The New York Yankees must be feeling a little snake-bitten lately. Sports fans aware of the Yankees franchise, with its success and seemingly boundless checkbook, they scoff at the notion. But this is a clean organization (the only one in professional sports in the USA that requires athletes not to have facial hair). Yet for the second year in a row one of its best prospects was arrested for DUI.
Let’s not even begin to talk about Alex Rodriguez and his issues with performance enhancing drugs.
The team’s No. 2 prospect Mason Williams was arrested for DUI back in April, shortly after the team broke from Spring Training in Tampa, Florida
When I read things like this and I just shake my head. Why would anybody want to drive under the influence? Especially when you are in the Yankees’ farm system? It is a poor use of judgment.
Williams’ breath tests were under the legal limit of .08, but the cause of his arrest was failed sobriety tests (this from a professional athlete). The Tampa Yankees played a home game on Wednesday night. Maybe Williams was disappointed with the loss and decided to take his anger out on alcohol. Either way, he had a little too much to drink and now he has to suffer the consequences.
If anything, Williams will be suspended for a number of games. It’s always disappointing to read about young players getting arrested. Williams, one of the best players in the Yankees’ system, had a bright future ahead of him.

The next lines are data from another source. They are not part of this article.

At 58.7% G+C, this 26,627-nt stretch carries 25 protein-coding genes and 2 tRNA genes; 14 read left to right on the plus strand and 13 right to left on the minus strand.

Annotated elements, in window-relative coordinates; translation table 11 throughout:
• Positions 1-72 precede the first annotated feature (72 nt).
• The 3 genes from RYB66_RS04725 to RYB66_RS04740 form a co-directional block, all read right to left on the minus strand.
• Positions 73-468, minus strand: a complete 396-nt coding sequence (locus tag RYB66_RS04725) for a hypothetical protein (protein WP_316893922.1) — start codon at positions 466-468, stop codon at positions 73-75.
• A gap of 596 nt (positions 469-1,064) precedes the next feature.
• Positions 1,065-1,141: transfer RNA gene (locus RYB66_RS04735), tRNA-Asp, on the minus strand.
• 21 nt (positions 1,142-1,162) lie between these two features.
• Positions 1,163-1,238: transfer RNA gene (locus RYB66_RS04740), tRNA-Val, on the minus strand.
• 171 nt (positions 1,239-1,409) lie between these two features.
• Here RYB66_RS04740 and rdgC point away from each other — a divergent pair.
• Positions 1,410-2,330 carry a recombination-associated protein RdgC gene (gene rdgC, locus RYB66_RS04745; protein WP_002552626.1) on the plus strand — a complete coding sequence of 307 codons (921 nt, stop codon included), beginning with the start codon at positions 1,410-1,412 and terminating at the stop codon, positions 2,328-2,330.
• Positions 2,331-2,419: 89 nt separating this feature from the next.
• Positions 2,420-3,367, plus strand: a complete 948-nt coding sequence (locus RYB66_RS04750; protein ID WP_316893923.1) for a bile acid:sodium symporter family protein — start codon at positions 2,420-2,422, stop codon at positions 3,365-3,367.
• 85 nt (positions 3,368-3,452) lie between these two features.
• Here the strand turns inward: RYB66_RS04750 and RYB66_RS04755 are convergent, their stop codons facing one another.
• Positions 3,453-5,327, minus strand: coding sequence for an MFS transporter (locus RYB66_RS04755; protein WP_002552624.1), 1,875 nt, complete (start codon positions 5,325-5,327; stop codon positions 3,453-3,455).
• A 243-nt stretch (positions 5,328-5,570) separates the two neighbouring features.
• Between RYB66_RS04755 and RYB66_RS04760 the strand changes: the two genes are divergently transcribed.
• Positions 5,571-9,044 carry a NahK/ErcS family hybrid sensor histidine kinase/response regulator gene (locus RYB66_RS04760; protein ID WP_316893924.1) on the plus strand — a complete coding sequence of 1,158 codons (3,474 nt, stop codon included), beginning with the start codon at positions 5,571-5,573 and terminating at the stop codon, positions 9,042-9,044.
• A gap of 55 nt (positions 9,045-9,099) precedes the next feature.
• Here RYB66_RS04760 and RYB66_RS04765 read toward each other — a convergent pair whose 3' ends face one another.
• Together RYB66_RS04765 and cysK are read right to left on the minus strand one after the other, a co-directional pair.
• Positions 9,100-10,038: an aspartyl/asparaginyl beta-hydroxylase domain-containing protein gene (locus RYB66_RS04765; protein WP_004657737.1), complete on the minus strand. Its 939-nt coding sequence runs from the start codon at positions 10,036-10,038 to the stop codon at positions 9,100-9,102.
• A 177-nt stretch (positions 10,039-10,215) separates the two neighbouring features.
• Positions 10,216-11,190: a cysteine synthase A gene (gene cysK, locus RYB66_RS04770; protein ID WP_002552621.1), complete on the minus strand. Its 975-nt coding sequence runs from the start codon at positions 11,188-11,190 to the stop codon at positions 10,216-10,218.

The last thing that the Yankees need is their young players getting arrested. These guys are the future of the franchise and if the young guys are getting pulled over for DUI, it makes the whole team look bad. For all I know, Williams could be a good kid who just made a bad mistake. Regardless, I hope that he learns his lesson and thinks twice the next time he wants to go out drinking.
Reading about a baseball player getting arrested for a DUI is always disappointing. What makes the story worse is that the player is the No. 2 2 prospect in the system. I am curious to see what kind of action will be taken against Williams and if it will be done by the Major League Yankees or the Single-A Yankees.
How often do you read stories about people driving under the influence (DUI). Perhaps I am more sensitive to these stories because I work as an educational director for an online DUI school, but it seems like a day does not go by where I read more than 10 stories about DUI activity.
Elliot Gamble of Fort Myers, Florida was arrested on his second DUI charge in three days after he drunkenly ramming a patrol car. As reported in www.news-press.com.
Gamble’s Honda CRV first hit the patrol and then, after the officer exited the vehicle, the CRV hit her too.